Late-term Effects of Surgery on Nasal Functions in Patients who Underwent Total Laryngectomy Surgery


Int. Arch. Otorhinolaryngol.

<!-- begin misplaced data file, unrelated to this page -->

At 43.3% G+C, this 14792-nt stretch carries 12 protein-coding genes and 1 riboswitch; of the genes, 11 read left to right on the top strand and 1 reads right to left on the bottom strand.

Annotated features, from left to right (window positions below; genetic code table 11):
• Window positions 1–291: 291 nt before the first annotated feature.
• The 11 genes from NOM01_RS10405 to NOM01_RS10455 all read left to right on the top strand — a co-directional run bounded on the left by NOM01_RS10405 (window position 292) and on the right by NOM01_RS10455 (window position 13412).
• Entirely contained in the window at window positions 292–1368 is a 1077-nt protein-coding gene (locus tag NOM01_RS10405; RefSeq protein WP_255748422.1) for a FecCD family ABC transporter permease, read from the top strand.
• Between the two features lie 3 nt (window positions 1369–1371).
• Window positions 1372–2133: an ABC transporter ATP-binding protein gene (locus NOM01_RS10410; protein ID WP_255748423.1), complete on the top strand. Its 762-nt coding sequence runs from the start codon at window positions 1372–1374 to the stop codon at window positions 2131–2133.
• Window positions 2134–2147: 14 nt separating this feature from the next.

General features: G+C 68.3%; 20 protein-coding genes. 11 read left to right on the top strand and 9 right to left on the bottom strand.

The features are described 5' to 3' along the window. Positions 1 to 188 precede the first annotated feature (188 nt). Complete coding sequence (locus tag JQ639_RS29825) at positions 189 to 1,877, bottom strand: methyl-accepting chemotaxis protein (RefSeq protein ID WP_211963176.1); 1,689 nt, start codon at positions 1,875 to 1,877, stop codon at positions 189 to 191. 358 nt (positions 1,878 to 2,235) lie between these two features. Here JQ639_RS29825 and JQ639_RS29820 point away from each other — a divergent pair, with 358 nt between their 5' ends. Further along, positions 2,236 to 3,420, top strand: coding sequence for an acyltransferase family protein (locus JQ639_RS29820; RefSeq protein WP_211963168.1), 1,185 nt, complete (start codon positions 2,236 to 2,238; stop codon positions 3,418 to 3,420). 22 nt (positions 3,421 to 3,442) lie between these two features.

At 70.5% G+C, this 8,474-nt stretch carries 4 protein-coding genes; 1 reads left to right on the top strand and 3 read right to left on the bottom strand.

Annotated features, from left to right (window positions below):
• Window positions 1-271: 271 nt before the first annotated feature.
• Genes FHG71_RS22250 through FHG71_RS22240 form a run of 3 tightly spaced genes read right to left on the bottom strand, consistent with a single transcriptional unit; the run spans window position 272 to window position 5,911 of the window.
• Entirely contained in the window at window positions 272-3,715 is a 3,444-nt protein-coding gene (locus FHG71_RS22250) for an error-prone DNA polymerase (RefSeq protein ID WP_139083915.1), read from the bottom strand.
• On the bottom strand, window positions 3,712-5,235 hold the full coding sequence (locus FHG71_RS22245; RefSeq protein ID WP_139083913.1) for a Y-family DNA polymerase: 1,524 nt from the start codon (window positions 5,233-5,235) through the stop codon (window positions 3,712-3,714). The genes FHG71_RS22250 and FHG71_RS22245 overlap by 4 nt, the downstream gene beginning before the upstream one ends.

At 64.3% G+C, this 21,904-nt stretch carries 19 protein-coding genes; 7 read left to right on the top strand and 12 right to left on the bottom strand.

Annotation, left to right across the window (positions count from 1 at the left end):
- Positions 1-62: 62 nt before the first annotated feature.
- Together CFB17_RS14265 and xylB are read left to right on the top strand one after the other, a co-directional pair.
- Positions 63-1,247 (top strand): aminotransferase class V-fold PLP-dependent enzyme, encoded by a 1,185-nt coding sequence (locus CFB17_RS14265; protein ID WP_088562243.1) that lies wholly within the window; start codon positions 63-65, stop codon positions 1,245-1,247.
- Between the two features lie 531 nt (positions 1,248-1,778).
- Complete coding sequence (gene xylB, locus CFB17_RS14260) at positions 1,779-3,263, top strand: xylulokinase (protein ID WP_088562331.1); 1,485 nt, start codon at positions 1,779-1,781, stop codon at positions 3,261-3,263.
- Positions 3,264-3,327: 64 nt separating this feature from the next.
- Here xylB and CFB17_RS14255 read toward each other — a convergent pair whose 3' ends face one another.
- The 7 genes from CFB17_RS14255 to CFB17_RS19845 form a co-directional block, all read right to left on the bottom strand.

Abstract Introduction There is a common opinion that losing airway functions in total laryngectomy patients cause changes in nasal physiological rates. Studies conducted to review the subject present gaps, especially in terms of objective measurements. Objective We evaluated late-term effects of surgery on nasal functions in patients who underwent total laryngectomy surgery more than two years ago. Methods We included in the study 22 patients who had undergone total laryngectomy, as well as 24 healthy subjects with similar demographic characteristics as the control group. We performed acoustic rhinometry for intranasal volume and cross-sectional area measurements, saccharin test formeasurement of nasalmucociliary clearance, and smell identification test for evaluation of olfactory function in the patient and control groups. We compared and statistically analyzed the data obtained from the groups. Results In our study, although late-term (>2 years) measurements were not statistically significant, we detected more nasal passage patency in the patient group than in the control group. In smell identification test, lower scores were obtained in the patient group. The difference between measurements in both groups was statistically significant. Conclusion We believe that since the upper respiratory tract is disabled due to tracheostomy in patients with total laryngectomy, atrophy occurs in the late term and, consequently, nasal mucociliary clearance is impaired. We also see diminished olfactory function in total laryngectomy patients.

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